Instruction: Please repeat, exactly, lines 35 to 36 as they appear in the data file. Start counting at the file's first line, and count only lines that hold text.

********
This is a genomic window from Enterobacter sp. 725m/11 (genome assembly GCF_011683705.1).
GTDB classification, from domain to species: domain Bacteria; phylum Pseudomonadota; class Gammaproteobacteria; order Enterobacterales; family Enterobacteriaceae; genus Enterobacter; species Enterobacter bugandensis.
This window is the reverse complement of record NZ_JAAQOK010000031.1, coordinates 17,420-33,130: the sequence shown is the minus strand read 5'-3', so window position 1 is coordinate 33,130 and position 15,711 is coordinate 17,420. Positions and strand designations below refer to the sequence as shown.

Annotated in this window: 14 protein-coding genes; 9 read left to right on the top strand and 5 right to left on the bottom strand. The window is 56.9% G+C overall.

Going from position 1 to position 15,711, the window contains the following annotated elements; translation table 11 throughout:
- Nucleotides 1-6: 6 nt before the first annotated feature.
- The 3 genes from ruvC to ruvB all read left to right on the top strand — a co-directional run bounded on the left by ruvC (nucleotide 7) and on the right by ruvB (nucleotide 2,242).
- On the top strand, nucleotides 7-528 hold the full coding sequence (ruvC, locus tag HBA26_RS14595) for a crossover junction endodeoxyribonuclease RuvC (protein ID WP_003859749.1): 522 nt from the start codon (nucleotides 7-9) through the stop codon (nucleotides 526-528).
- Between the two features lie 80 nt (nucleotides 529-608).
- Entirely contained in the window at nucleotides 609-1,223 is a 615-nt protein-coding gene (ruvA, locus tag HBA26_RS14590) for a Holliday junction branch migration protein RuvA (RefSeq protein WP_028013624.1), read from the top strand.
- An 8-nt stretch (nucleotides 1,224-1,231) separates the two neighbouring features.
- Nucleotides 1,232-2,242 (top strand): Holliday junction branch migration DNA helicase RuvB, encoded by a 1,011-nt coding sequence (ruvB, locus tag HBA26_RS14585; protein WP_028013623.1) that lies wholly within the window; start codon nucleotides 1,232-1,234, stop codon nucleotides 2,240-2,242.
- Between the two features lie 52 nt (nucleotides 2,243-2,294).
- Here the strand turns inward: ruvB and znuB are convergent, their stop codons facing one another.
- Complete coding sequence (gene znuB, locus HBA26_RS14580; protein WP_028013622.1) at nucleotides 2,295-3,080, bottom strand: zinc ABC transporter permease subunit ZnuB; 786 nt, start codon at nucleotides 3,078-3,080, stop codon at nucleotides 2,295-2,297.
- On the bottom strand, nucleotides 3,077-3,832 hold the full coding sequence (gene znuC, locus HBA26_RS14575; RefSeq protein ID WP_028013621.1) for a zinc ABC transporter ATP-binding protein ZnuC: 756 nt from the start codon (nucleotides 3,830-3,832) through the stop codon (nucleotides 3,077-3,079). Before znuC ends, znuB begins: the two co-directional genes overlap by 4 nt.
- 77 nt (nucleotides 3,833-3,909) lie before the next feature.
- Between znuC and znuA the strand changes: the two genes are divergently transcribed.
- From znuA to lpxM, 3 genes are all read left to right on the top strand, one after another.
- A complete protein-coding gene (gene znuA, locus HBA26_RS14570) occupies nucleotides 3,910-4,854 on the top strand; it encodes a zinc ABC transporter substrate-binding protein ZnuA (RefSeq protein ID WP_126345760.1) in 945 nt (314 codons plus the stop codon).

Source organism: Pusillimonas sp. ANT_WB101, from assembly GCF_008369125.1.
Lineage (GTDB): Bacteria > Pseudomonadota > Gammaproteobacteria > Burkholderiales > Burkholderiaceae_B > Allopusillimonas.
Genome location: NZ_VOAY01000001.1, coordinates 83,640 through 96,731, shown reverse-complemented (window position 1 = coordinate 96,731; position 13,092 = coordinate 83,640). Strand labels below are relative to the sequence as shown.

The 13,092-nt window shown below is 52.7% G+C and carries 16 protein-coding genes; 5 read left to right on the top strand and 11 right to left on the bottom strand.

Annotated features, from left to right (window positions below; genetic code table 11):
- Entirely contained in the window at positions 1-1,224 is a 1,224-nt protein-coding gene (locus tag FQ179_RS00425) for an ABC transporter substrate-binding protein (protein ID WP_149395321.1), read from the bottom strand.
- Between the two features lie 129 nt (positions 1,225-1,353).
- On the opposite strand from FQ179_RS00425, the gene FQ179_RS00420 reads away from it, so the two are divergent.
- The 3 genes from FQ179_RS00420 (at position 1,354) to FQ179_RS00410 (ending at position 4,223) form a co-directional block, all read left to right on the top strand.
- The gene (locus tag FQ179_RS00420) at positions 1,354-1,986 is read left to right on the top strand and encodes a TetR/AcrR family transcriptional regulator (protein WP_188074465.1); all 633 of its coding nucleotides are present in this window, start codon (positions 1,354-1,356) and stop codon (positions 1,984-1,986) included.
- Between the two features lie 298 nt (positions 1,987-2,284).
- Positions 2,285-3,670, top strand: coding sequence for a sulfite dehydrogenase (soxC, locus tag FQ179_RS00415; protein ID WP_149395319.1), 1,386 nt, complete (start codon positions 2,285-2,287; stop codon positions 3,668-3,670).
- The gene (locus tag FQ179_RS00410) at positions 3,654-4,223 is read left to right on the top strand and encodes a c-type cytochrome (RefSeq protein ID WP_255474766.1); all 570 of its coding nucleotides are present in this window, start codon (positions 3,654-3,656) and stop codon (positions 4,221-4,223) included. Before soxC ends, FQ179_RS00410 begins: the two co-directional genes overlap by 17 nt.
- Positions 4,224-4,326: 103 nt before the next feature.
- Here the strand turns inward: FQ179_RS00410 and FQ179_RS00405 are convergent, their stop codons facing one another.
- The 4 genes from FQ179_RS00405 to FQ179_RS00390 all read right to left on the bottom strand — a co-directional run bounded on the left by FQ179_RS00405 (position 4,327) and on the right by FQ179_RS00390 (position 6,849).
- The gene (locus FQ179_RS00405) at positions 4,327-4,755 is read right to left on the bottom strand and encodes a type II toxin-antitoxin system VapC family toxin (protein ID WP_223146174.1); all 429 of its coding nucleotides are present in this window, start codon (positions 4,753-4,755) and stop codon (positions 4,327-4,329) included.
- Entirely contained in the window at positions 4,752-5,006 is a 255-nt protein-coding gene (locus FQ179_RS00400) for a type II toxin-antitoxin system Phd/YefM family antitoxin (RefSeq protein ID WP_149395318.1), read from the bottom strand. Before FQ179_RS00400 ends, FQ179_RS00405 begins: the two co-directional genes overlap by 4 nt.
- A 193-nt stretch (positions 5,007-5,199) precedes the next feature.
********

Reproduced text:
- Here the strand turns inward: FQ179_RS00410 and FQ179_RS00405 are convergent, their stop codons facing one another.
- The 4 genes from FQ179_RS00405 to FQ179_RS00390 all read right to left on the bottom strand — a co-directional run bounded on the left by FQ179_RS00405 (position 4,327) and on the right by FQ179_RS00390 (position 6,849).